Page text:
If there are grocery stores at your destination, you can shop for your dog just like you would at home. This works particularly well for raw feeders, because no cooking is required. To make easy meals, use canned fish with bones (pink salmon, jack mackerel and sardines), yogurt, cottage cheese and canned vegetables (look for low-sodium varieties). Baby food works for very small dogs (avoid varieties with onion powder, which is not good for dogs). Remember to pack all the dishes and utensils you'll need, including a can opener.

You can also share your own meals with your dog. A fast-food burger or pizza isn’t the best for either of you, but hey, you’re on vacation. Just remove any onions, and don’t share the fries (your dog doesn’t need the extra fat and calories). If the weather is nice, many restaurants have outdoor seating areas that will allow dogs. Ask if they can prepare a plain beef patty for your dog to eat while you enjoy your meal.


Your dog’s diet needs to be balanced over time – not at every single meal. When traveling, simplify meals by reducing variety and omitting most supplements. An unbalanced diet for a short time won’t hurt your dog, as long as the changes you make don’t affect digestion. For example, if you feed raw, don'g feed only raw meaty bones. Too much bone could lead to constipation. Feed muscle meat, eggs and dairy in addition to the raw meaty bones.

Feeding an unbalanced diet is more of an issue for puppies, particularly young pups that are still growing quickly, so use more caution when adjusting their diets.

Test your changes before you leave

If your dog’s diet will change while you’re gone, it’s essential to introduce the new diet before leaving, preferably several weeks before, to ensure your dog will be OK with the changes. Ideally, feed the new food for the same period that you plan to be gone because problems don’t always crop up immediately. You can then continue to feed the new diet a few times a week until you leave. The last thing you want is your dog to develop diarrhea or to refuse to eat the new food, while you’re away from home.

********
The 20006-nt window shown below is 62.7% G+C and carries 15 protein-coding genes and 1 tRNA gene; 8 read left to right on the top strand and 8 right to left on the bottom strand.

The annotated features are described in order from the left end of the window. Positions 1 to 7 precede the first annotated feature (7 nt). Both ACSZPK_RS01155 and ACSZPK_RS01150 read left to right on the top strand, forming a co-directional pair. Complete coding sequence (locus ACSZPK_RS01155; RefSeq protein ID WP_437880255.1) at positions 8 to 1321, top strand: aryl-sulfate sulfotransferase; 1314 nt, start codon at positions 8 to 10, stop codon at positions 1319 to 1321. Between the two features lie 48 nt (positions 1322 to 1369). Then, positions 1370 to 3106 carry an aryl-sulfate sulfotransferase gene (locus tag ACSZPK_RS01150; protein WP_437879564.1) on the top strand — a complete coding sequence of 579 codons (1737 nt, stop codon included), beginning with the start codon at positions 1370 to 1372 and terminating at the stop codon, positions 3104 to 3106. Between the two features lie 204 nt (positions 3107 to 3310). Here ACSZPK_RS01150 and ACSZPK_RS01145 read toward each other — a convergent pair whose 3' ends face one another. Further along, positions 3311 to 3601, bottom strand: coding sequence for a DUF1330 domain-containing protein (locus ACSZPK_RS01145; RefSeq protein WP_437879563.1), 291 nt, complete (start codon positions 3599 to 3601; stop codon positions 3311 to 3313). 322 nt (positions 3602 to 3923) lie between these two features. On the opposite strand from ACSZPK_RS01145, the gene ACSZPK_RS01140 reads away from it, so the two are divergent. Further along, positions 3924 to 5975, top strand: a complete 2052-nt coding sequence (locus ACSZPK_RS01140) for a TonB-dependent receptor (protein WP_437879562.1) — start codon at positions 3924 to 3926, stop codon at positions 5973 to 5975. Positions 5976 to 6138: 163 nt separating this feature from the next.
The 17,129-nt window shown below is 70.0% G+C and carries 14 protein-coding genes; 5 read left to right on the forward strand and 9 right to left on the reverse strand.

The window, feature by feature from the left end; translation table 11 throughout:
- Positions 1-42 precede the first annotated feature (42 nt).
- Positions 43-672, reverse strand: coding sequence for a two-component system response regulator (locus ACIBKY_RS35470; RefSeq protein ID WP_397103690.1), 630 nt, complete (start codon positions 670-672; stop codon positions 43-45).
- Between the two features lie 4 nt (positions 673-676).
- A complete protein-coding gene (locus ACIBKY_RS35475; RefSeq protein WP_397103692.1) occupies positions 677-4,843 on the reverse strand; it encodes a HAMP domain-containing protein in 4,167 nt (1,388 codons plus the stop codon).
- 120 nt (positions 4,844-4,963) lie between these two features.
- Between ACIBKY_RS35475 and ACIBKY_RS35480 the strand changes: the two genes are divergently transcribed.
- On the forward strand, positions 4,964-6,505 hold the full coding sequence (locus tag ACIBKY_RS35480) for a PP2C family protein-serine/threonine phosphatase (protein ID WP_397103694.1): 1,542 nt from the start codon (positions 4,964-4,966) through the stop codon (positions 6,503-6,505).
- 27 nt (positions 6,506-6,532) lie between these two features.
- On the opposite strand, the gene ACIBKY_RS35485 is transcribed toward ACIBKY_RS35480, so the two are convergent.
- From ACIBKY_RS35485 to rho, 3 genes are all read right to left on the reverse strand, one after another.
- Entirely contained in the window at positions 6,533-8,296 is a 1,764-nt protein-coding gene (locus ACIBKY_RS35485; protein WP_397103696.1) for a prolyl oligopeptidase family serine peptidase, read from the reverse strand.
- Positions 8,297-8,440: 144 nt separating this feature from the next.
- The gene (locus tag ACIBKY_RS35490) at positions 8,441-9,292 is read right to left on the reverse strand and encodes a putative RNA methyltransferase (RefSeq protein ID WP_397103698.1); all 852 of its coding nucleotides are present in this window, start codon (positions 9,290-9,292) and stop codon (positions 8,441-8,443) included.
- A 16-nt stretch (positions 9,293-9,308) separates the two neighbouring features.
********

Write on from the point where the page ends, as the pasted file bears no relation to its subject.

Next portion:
Even if you plan to provide a food that your dog has eaten in the past, it’s possible that a sudden switch back to that food could trigger digestive upset. If your dog tends to have digestive problems, make the switch gradually, starting a few days to a couple of weeks before leaving. This is in addition to trying the diet out before that time so you know it works for your dog. Don’t wait until the last minute to try the new food.

My plan for Ella

On my upcoming trip, I’ll be on the road for at least six hours, but will be staying in a house with a refrigerator available, so I’m planning to put my dog's food in a cooler with ice for the trip, and refrigerate everything once I arrive. For this, I find that commercial raw diets that come in nugget form, such as Primal, Nature’s Variety and Steve’s Real Food for Dogs, are particularly convenient because they’re easy to measure. For larger dogs, pre-formed patties might serve your needs even better because they take up less space.

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Rocky is a Yorkie-Poodle mix who had suffered from digestive problems his whole life. Click on his image to read about the diet his owner finally found to help him.
Pashoshe Fisher, a Chihuahua, was a wonderful, joyful companion to his owner for 19 & a half years. He was on a high quality raw diet for over half his life.
This is Ella, my Norwich Terrier.